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Collective prayers
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Collective prayers

In his recent opinion piece, Dr. Jack Wertheimer describes a new Yom Kippur custom that has swept non-Orthodox synagogues in which the congregants make their way to stand for a few moments before the ark (“Before the gates of prayer close,” Sept. 18). It certainly seems commendable that this new custom enables congregants to bring their concerns together with their religious traditions.

I’d like to focus for a moment on a question raised, but not answered in the piece — from a traditional perspective isn’t the purpose of the day to mesh individual petitions with the outpouring of collective prayers?

It seems to me that this question goes to the heart of the tension between Western liberal thought, with its focus on individual rights, and traditional Jewish thought, which places a greater emphasis on our obligations to the community and God.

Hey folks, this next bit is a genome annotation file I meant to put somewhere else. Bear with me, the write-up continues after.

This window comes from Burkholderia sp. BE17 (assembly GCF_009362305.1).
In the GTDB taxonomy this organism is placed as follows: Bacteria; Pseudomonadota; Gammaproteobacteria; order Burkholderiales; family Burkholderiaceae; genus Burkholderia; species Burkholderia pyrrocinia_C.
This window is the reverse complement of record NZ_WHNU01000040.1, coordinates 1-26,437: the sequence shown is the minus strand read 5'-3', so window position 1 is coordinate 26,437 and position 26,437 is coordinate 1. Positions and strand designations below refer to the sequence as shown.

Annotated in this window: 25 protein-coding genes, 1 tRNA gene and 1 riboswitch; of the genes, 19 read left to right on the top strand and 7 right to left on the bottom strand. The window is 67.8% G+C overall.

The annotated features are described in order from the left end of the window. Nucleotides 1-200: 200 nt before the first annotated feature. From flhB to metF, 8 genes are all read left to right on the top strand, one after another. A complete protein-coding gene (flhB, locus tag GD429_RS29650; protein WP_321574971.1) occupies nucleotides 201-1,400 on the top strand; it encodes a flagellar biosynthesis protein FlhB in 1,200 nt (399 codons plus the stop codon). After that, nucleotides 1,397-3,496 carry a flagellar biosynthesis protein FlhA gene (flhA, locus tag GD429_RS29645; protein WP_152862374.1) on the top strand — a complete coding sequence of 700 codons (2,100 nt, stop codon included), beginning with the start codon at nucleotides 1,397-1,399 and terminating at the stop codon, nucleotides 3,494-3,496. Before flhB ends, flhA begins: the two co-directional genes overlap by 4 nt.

Rabbi Joseph Soloveitchik describes two covenants between the Jewish people and God. The first is the Covenant of the Forefathers: all the Jewish people would share the same fate. (Hitler did not differentiate between religious and non-religious Jews.) The second is the Covenant of Sinai: the Jewish people who elect to continue this covenant would share a common destiny (ie., the chosen people are chosen for a mission with the responsibility to continue Abraham’s work of revealing God to this world in order to bring redemption.)

I would urge those congregations adopting this new custom to encourage their worshipers to focus not only on their individual needs, but also on their complete role as part of the chosen people. This impacts both their current activities (such as tikkun olam, which starts at home but certainly extends past the home) and their roles as part of the people chosen to transmit the message of Jewish destiny to future generations.

West Orange

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